SBA Disaster Loan Program Brokers
As you may know, the Coronavirus has had a detrimental effect on the U.S. and world economy. With the spread of the epidemic, businesses across the nation are being affected greatly both directly and indirectly. Restaurants have been ordered closed, and those that are still open are seeing a dramatic drop in sales and revenue – especially if they are dine-in only, and lack strong take-out and delivery sales. Orders to shelter-in-place are only allowing essential movements, forcing workers to stay at home and work, or worse: causing massive layoffs and a skyrocket in applications for unemployment benefits. At the time of this writing in mid-March 2020, nearly 17% of workers have either been laidoff, or seen their work hours cut dramatically. All of this has caused the economy to essentially dip into recession, if not an outright depression. Because of this, businesses are hurting and in need of cash for working capital to stay afloat but, sadly, many lenders have either greatly reduced their lending, or stopped lending entirely – leaving small businesses without access to cash to help meet their needs. In an attempt to help rescue small businesses across the nation, the SBA has been provided with $50 billion in funding to help provide business loans with low-interest, long-term loans to provide the liquidity and working capital to help weather the storm through the use of the SBA Disaster Loan Program. In this article we will look at the SBA Disaster Loan Program, and provide guidance on how our business loan brokers can help you apply and navigate the process to help fund your business.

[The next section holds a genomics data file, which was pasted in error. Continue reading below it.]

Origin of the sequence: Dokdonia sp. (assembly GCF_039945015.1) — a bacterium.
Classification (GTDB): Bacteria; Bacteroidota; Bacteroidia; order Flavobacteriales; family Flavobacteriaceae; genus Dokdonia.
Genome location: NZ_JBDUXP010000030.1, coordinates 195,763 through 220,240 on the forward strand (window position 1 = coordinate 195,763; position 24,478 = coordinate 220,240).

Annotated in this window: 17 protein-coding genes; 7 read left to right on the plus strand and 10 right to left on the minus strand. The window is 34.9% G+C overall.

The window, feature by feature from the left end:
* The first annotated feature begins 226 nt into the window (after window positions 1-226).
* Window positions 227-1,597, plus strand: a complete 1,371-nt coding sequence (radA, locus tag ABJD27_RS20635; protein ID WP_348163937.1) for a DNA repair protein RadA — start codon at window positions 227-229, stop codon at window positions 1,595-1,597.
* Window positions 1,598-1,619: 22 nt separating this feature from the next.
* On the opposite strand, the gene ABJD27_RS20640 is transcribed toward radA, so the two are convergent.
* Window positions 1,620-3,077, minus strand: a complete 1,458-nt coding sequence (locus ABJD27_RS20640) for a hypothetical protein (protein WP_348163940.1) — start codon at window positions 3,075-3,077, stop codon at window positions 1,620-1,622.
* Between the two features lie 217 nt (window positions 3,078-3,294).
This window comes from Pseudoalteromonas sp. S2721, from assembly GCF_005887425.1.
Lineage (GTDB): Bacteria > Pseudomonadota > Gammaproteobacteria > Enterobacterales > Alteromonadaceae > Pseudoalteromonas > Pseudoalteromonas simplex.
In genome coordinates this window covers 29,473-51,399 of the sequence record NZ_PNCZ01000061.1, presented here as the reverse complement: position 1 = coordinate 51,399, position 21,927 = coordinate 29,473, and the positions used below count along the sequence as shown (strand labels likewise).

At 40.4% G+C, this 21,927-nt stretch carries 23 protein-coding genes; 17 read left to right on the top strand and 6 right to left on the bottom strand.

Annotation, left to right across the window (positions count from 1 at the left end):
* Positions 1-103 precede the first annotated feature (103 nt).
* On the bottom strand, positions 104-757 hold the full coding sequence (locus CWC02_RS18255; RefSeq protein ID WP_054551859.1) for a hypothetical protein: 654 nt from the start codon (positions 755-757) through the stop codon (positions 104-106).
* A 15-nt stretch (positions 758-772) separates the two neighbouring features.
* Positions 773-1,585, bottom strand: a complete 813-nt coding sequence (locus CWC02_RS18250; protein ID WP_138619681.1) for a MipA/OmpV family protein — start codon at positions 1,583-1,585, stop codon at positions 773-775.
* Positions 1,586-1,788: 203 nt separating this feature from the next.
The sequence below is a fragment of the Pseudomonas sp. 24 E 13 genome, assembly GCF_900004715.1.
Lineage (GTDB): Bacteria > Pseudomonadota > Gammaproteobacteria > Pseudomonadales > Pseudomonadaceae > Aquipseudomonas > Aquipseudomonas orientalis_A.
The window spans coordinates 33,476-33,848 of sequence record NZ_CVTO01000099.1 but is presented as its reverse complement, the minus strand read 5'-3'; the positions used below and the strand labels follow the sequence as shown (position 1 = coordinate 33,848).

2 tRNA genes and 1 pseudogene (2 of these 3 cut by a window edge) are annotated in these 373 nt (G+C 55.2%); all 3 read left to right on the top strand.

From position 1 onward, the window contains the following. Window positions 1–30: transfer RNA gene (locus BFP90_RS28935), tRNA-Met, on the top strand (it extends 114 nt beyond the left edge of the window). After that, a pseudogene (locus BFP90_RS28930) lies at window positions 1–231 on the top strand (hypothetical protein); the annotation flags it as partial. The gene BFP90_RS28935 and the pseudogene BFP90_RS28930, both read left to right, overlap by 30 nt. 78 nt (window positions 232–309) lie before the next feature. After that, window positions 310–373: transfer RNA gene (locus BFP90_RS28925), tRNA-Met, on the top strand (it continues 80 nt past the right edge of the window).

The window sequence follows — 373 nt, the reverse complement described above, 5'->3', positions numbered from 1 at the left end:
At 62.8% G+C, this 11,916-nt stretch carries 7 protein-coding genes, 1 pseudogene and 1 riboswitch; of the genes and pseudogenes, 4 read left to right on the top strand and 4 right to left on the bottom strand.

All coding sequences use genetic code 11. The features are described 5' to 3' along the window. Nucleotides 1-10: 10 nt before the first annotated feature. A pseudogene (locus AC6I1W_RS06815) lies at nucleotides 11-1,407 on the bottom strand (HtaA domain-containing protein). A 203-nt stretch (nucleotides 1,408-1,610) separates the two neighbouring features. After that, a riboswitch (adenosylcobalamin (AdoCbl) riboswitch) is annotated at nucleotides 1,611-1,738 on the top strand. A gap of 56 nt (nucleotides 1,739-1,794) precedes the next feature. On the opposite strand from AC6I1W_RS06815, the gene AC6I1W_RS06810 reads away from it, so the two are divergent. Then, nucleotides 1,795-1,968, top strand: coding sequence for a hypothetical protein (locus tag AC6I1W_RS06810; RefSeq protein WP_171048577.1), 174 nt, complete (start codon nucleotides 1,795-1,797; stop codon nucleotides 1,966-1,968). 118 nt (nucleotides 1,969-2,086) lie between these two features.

Disaster Loan Program Overview
The disaster loan program was created by the Small Business Administration to offer affordable federal disaster financing to help individuals (both homeowners and renters) and businesses of all sizes (including both for-profit and nonprofit) that are suffering major economic injury by events in areas that have been declared disaster areas. Once an area has been declared a disaster area by a state governor, they then will then request the U.S. Small Business Administration to provide an Economic Disaster Loan declaration (under the Coronavirus Preparedness and Response Supplemental Appropriations Act).
The Presidential declaration relating to the COVID-19 SARS-CoV-2 virus (which led to the Coronavirus Pandemic) allows the U.S. Small Business Administration to begin releasing low-interest economic aid to small businesses, agricultural co-ops, aquaculture companies and nonprofits affected by the Coronavirus (COVID-19) disaster to help these businesses meet their working capital and cash-flow needs or and other usual operating expenses through the epidemic’s recovery period. All businesses are eligible to use these funds if they have faced economic damage – so actual physical damage isn’t required.
- Must be in a state that has been certified by the SBA as having suffered substantial economic injury – which requires the state’s governor to request such designation from the SBA. When the request is received by the SBA is issue authority provided by the Coronavirus Preparedness and Response Supplemental Appropriation.